Dermoscopy Can Help ID Staph Scalded Skin Syndrome

Case report describes 77-year-old with skin lesions, suspected of having toxic epidermal necrolysis
Case report describes 77-year-old with skin lesions, suspected of having toxic epidermal necrolysis

HealthDay News — Dermoscopy can differentiate staphylococcal scalded skin syndrome (SSSS) from toxic epidermal necrolysis (TEN), according to a letter to the editor published online February 4 in the Journal of Dermatology.

Kazuya Miyashita, from the Nara Medical University School of Medicine in Kashihara, Japan, and colleagues describe the case of a 77-year-old man with SSSS. The patient presented with subcutaneous masses in the right groin arising from the lymph nodes, which were diagnosed as diffuse large B-cell lymphoma.

The authors note that the patient was administered celecoxib due to pain at the biopsy site at day seven after biopsy. Five days later he was hospitalized with a fever and erythroderma. After the skin lesions extended to all over the body, followed by exfoliation, he was suspected to have TEN. A fresh exfoliation site on the trunk, which still had an epidermis with less leachate, was identified with dermoscopy, indicating subcorneal detachment. A skin biopsy revealed subcorneal cleavage without epidermal necrosis, which was consistent with late SSSS, but not TEN. Methicillin-susceptible Staphylococcus aureus was isolated from turbid adipose tissue around the inguinal lymph node. Intravenous administration of vancomycin hydrochloride and meropenem hydrate was started on the day of admission; seven days later the patient had recovered and had improved skin findings.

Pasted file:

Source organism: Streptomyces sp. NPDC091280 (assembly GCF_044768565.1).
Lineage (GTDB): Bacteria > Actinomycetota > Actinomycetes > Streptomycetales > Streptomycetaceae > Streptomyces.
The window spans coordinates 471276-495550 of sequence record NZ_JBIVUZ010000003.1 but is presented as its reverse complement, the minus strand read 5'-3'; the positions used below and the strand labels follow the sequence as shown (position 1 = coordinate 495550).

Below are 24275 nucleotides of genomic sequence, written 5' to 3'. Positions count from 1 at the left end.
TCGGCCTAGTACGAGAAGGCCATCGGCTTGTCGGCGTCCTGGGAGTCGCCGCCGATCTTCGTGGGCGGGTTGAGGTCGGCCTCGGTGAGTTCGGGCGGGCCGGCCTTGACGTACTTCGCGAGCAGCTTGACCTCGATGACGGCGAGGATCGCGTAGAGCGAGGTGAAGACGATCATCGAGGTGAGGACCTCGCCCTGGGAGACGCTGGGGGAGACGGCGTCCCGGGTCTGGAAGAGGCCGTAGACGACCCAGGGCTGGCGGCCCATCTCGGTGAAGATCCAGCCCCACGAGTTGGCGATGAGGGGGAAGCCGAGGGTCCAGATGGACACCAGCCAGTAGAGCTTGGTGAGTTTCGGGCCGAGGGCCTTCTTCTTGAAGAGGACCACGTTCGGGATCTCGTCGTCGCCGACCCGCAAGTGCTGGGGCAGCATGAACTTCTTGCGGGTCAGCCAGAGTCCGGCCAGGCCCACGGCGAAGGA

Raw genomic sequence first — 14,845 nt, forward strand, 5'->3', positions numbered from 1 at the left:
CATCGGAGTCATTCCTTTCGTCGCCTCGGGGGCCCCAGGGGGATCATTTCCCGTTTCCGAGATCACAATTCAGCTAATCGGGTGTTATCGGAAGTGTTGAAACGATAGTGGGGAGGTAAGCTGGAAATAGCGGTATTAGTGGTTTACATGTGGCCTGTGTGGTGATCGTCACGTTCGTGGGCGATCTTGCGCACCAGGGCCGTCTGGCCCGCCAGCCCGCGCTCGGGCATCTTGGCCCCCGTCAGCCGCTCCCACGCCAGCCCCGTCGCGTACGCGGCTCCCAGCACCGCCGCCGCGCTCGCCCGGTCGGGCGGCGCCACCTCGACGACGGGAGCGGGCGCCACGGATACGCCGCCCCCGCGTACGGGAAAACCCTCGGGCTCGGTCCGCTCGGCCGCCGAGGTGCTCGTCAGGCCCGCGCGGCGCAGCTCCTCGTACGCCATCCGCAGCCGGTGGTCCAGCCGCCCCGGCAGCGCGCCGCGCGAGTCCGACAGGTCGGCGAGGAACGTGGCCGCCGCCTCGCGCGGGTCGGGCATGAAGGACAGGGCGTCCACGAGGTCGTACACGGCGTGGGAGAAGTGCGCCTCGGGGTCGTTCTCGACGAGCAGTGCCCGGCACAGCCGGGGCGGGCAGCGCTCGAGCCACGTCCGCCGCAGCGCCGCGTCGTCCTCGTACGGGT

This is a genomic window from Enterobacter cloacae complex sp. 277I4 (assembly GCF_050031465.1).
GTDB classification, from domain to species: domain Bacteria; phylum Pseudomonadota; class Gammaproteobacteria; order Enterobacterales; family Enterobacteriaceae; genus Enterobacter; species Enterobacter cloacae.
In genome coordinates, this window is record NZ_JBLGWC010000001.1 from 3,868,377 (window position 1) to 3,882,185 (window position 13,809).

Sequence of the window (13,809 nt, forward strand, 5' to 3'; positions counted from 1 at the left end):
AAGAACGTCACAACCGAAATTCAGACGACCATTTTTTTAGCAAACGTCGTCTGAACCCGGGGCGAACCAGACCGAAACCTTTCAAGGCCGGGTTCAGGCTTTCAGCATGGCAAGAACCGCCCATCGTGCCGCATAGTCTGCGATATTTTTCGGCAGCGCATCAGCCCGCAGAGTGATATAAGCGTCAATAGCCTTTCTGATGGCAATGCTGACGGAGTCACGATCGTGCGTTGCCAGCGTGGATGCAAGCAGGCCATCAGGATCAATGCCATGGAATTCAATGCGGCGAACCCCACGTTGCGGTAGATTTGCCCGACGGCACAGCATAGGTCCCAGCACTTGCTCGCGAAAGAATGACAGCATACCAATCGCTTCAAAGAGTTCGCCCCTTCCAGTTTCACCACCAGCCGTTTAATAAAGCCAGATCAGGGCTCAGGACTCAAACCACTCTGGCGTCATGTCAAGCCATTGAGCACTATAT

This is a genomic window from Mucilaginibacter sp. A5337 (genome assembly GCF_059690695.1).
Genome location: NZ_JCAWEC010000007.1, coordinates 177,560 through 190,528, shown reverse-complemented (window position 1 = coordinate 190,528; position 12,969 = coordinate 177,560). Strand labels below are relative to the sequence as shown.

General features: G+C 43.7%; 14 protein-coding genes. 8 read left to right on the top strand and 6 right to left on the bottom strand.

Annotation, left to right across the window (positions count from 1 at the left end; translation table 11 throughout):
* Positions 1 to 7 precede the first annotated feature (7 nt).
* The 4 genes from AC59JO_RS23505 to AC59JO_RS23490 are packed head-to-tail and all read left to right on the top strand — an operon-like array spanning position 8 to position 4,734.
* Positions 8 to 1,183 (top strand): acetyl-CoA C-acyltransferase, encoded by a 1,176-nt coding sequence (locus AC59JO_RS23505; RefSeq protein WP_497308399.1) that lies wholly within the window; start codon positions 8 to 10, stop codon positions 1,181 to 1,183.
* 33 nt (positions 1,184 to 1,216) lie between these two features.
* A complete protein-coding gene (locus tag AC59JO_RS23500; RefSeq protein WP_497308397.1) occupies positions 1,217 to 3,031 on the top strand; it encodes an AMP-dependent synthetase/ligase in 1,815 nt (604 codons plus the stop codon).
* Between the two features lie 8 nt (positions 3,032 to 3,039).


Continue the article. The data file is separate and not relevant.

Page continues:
"We suggest dermoscopy as a tool for quickly diagnosing SSSS and enabling the faster initiation of appropriate therapies," the authors write.

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